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May. 17, 2021 | Monday
Local News
Op-ed: People dying from COVID are more than just statistics
Letter to the editor

Dear editor:

Today the province reported 40 deaths from COVID-19. If these people had died from a bus accident, plane crash, or by the hands of a shooter, their names, faces, life stories would be posted all over the media.

A mountain of flowers and tributes would be heaped somewhere. Instead, they are just an impersonal statistic. And therein lies one contributor to the current resistance to public health measures. 

The pandemic has divided our world in so many ways. One colossal division is between those of us who are at arm’s-length from the carnage of COVID and the health care workers who aren’t; and between those of us who work at home and those who are employed in high person-contact settings.

The people who live with the daily fear that they may be gasping for oxygen tomorrow aren’t marching for their “freedom.” They’re fearing for their lives.

There’s my niece, a hospitalist physician in B.C. She’s the most fearless person I know, who as a young adult travelled by herself throughout the Third World. She’s afraid now, very afraid. Why? Because her world is not filled with impersonal statistics, but the concrete reality of COVID and its effects. 

There’s also the young woman who was behind me at the triage desk the night I had to go to the hospital emergency room. Like me, she had to leave family and friends at the door.

She stood alone, eyes wide with fear, struggling to breathe. I both wanted to hug this stranger and hoped she’d be whisked out of my presence as quickly as possible. (She was.) Since that encounter, I’ve been prepared to do whatever it takes to not get what she had. 

There’s a lot of frustration toward people marching maskless in the street – and I share that. For one thing, it probably extends my period of COVID-incarceration.

That said, I understand some of where they are coming from. We are all frustrated and looking for a righteous and visible reason to be angry. It’s hard to express anger at an invisible threat, especially when that threat is more present in others’ lives than ours.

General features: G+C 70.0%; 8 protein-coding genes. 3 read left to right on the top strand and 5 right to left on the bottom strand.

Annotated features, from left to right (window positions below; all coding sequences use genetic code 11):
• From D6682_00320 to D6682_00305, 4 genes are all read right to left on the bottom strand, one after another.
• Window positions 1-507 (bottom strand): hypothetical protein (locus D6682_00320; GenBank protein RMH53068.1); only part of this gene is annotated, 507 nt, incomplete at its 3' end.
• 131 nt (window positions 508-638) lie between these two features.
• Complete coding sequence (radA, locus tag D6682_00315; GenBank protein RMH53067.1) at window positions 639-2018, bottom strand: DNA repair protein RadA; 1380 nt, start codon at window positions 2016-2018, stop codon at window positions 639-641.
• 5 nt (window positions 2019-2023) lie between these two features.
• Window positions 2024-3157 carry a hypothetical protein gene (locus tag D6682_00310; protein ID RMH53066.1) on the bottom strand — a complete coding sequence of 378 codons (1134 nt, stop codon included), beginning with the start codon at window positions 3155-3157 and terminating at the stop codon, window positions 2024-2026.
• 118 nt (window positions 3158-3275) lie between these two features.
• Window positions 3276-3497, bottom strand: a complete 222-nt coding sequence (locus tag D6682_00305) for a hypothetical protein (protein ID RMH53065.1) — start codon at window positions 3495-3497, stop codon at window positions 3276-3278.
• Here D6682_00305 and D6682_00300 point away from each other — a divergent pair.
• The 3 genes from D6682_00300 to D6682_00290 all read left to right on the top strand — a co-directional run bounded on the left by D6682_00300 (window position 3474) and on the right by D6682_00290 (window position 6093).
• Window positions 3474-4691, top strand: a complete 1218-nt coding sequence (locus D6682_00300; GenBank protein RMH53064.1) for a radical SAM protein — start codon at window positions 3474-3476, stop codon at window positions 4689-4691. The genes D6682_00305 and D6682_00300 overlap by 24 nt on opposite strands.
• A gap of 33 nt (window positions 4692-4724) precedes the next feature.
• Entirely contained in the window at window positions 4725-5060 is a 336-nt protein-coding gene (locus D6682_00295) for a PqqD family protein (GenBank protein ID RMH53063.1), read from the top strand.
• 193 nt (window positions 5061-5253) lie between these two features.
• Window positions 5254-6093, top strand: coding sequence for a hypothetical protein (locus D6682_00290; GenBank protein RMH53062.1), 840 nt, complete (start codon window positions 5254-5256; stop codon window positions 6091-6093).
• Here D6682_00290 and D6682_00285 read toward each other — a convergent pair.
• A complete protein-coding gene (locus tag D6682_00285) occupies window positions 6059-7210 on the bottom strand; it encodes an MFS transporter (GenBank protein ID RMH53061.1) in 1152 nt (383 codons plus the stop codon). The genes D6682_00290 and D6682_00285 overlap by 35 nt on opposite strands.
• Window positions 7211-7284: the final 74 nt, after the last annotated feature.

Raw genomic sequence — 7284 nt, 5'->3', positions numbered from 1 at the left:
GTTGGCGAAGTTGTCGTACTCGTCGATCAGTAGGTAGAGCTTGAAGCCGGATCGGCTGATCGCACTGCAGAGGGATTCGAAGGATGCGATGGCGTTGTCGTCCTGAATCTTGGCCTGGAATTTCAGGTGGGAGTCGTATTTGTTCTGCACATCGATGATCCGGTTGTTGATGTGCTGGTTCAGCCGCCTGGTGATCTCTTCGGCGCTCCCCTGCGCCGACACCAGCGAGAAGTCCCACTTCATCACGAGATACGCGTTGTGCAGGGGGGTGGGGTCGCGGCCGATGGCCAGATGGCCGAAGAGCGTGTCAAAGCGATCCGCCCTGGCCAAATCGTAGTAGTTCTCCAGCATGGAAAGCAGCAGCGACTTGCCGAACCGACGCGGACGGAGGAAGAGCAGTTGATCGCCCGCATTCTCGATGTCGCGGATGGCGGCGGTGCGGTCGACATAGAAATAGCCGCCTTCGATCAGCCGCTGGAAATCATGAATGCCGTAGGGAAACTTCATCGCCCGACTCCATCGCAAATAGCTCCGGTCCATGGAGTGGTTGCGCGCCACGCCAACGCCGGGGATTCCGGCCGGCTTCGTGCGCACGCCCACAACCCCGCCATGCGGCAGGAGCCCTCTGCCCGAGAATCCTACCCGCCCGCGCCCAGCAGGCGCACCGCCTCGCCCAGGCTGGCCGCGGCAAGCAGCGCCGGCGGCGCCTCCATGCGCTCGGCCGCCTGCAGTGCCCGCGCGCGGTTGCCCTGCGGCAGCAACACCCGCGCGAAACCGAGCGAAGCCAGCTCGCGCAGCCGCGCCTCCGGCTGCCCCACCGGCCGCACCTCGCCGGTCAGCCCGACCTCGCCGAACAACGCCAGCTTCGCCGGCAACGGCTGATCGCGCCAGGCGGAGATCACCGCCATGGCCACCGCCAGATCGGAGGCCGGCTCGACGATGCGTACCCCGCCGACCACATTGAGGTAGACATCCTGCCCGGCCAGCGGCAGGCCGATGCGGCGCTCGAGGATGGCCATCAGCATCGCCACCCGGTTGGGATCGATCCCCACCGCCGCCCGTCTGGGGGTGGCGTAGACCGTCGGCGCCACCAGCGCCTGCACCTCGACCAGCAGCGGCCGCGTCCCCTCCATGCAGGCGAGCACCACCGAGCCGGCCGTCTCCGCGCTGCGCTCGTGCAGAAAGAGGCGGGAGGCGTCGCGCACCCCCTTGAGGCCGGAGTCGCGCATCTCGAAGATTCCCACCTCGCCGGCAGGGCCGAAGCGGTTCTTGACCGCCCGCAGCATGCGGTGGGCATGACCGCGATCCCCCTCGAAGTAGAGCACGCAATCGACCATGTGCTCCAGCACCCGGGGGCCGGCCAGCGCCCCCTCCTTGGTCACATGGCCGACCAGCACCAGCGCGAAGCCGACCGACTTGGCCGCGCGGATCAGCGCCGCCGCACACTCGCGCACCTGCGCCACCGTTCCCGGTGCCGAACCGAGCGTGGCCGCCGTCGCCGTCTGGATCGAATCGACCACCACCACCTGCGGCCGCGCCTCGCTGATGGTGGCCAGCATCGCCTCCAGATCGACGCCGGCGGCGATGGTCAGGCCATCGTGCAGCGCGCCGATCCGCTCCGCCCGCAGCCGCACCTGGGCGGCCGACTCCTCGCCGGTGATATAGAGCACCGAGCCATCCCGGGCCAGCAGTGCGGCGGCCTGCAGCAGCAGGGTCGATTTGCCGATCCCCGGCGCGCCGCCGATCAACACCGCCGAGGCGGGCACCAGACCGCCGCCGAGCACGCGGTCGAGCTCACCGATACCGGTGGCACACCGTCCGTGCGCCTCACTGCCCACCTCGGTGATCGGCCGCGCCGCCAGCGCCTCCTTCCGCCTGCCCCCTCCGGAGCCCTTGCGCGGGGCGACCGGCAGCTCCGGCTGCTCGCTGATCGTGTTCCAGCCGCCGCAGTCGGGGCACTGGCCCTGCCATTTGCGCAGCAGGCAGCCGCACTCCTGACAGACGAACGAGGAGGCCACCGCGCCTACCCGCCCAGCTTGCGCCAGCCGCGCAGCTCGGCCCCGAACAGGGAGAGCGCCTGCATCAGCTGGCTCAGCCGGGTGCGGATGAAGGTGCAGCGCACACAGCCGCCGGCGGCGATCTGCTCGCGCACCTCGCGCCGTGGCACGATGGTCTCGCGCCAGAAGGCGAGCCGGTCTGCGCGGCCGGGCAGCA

There is also an information gap that can lead us to underestimate the gravity of the situation.

As it happens, I am a fan of statistics and my professional life relies on them. Even still, I know that statistics don’t bridge the gap between those protected from real knowledge of COVID and those who live with it daily. Nor does discussing the pandemic in a dispassionate tone with the occasional flash of smile to the camera. 

Statistics provide cold information; emotion and stories convey meaning and significance. If we are to grasp the dire reality of this pandemic, we need to hear more stories of actual people who have suffered and died.

At a minimum, we need to see authentic, meaningful emotion in our experts and leaders. Why did Dr. Bonnie Henry become an international hero at the beginning of the pandemic?  Because she wept on camera. 

Forty people died yesterday in this province from COVID. If my circumstances were less privileged, it could have been me or one of the people I dearly love in this world.

If the choice were between my freedom to live as I used to or the lives of those I know and love — or my own life — that decision would be a no-brainer.

Instead, the choice is between my freedom and the lives of those I don’t know, but who are loved (I hope) by others. Should still be a no-brainer … but it would help if we were routinely given more meaningful information than impersonal statistics. 

In the absence of that, though, let’s pause when we hear the daily toll and imagine that one of those nameless people is someone we’d dearly miss. It might make those COVID privations a little easier to bear.

Dr. Kathryn Belicki
Professor emeritus of psychology

Brock University

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